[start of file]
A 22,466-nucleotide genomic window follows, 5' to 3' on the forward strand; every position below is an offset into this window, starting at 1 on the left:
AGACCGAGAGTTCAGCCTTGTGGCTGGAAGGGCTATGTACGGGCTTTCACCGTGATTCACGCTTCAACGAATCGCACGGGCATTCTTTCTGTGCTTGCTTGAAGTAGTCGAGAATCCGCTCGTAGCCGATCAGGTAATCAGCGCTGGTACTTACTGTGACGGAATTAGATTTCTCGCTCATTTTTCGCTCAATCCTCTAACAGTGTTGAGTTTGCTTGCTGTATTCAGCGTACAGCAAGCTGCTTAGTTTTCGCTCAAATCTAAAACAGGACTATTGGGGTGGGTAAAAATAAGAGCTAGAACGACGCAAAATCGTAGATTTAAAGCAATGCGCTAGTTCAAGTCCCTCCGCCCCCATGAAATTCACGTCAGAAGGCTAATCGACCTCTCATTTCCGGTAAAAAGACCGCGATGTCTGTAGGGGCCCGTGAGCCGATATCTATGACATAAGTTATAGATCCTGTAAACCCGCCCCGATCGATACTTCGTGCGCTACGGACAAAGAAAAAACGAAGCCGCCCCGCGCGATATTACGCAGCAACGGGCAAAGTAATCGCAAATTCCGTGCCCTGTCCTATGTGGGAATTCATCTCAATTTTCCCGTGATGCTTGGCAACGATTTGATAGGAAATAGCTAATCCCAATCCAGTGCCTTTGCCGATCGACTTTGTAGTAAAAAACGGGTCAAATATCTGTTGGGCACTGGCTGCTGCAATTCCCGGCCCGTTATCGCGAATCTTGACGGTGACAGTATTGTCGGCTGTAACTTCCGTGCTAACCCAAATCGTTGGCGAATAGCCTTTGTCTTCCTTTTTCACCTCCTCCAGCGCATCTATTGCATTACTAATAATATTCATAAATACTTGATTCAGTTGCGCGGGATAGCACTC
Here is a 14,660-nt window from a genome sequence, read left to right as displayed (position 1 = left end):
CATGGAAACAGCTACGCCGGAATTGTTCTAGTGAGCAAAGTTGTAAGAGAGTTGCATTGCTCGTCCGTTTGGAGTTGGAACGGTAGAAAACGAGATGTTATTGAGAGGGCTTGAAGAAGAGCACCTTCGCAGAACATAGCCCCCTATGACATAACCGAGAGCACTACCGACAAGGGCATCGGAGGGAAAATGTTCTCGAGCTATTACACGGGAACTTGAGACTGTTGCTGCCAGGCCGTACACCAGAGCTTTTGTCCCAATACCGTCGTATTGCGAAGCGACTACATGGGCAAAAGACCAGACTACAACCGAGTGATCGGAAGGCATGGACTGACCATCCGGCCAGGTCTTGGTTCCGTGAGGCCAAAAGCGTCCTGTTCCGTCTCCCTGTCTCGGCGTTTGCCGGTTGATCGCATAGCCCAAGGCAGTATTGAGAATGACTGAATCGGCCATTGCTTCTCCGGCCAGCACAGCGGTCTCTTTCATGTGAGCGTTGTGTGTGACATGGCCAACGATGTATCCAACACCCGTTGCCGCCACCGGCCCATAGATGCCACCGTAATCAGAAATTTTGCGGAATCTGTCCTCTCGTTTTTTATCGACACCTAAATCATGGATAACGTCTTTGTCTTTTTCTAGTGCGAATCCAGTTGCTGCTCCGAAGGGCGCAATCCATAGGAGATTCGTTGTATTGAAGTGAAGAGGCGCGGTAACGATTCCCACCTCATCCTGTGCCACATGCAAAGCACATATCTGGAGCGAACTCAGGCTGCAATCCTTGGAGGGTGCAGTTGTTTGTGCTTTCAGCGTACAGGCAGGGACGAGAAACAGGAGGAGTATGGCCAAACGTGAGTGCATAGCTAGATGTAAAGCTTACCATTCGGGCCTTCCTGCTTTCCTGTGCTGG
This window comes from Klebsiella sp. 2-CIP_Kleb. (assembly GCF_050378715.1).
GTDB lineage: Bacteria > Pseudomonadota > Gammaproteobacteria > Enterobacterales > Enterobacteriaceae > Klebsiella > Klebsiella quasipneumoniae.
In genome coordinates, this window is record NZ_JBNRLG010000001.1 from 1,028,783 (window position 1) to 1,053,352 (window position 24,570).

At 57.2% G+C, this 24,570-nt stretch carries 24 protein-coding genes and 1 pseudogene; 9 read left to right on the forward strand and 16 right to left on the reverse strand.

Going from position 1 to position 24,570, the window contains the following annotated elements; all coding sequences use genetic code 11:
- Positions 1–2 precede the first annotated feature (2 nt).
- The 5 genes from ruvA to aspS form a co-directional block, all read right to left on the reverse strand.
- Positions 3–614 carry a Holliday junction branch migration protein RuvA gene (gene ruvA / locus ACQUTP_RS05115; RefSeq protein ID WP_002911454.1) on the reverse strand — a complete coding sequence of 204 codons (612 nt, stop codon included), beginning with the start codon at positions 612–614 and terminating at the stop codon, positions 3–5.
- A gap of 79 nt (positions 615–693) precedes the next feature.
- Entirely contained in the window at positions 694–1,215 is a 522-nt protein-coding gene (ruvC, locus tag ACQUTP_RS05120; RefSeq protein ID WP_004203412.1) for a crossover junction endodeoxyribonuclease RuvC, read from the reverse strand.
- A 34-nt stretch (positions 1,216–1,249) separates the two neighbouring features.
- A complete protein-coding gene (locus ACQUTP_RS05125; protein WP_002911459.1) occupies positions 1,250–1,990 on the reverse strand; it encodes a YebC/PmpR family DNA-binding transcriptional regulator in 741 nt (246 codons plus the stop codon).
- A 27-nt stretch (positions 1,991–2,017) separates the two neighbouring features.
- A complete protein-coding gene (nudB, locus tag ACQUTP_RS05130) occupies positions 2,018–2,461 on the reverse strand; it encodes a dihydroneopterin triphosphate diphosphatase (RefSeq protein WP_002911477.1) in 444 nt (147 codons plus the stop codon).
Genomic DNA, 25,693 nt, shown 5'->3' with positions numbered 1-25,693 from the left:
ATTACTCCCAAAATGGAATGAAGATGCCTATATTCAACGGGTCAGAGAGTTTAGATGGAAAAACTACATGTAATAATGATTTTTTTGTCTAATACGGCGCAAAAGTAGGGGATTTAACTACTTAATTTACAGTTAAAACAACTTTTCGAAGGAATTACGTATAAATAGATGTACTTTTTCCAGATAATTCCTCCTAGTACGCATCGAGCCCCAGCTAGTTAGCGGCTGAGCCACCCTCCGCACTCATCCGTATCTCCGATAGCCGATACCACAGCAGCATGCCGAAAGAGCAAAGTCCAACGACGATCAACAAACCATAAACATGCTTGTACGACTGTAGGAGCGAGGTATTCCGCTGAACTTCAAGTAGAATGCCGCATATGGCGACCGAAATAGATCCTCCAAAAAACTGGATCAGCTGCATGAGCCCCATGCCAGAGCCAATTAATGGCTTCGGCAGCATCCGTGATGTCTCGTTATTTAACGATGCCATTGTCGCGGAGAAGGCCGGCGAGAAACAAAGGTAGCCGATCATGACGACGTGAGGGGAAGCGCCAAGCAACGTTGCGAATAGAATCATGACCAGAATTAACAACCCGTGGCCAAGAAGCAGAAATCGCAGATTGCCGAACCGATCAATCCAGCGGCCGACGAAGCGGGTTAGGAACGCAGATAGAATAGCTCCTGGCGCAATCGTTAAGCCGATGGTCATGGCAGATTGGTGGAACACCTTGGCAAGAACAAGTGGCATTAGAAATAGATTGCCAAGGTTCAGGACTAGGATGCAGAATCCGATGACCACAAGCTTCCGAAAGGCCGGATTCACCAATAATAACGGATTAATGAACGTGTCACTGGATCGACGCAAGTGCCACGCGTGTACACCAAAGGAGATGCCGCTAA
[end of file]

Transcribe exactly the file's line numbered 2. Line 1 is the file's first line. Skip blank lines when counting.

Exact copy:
AGACCGAGAGTTCAGCCTTGTGGCTGGAAGGGCTATGTACGGGCTTTCACCGTGATTCACGCTTCAACGAATCGCACGGGCATTCTTTCTGTGCTTGCTTGAAGTAGTCGAGAATCCGCTCGTAGCCGATCAGGTAATCAGCGCTGGTACTTACTGTGACGGAATTAGATTTCTCGCTCATTTTTCGCTCAATCCTCTAACAGTGTTGAGTTTGCTTGCTGTATTCAGCGTACAGCAAGCTGCTTAGTTTTCGCTCAAATCTAAAACAGGACTATTGGGGTGGGTAAAAATAAGAGCTAGAACGACGCAAAATCGTAGATTTAAAGCAATGCGCTAGTTCAAGTCCCTCCGCCCCCATGAAATTCACGTCAGAAGGCTAATCGACCTCTCATTTCCGGTAAAAAGACCGCGATGTCTGTAGGGGCCCGTGAGCCGATATCTATGACATAAGTTATAGATCCTGTAAACCCGCCCCGATCGATACTTCGTGCGCTACGGACAAAGAAAAAACGAAGCCGCCCCGCGCGATATTACGCAGCAACGGGCAAAGTAATCGCAAATTCCGTGCCCTGTCCTATGTGGGAATTCATCTCAATTTTCCCGTGATGCTTGGCAACGATTTGATAGGAAATAGCTAATCCCAATCCAGTGCCTTTGCCGATCGACTTTGTAGTAAAAAACGGGTCAAATATCTGTTGGGCACTGGCTGCTGCAATTCCCGGCCCGTTATCGCGAATCTTGACGGTGACAGTATTGTCGGCTGTAACTTCCGTGCTAACCCAAATCGTTGGCGAATAGCCTTTGTCTTCCTTTTTCACCTCCTCCAGCGCATCTATTGCATTACTAATAATATTCATAAATACTTGATTCAGTTGCGCGGGATAGCACTC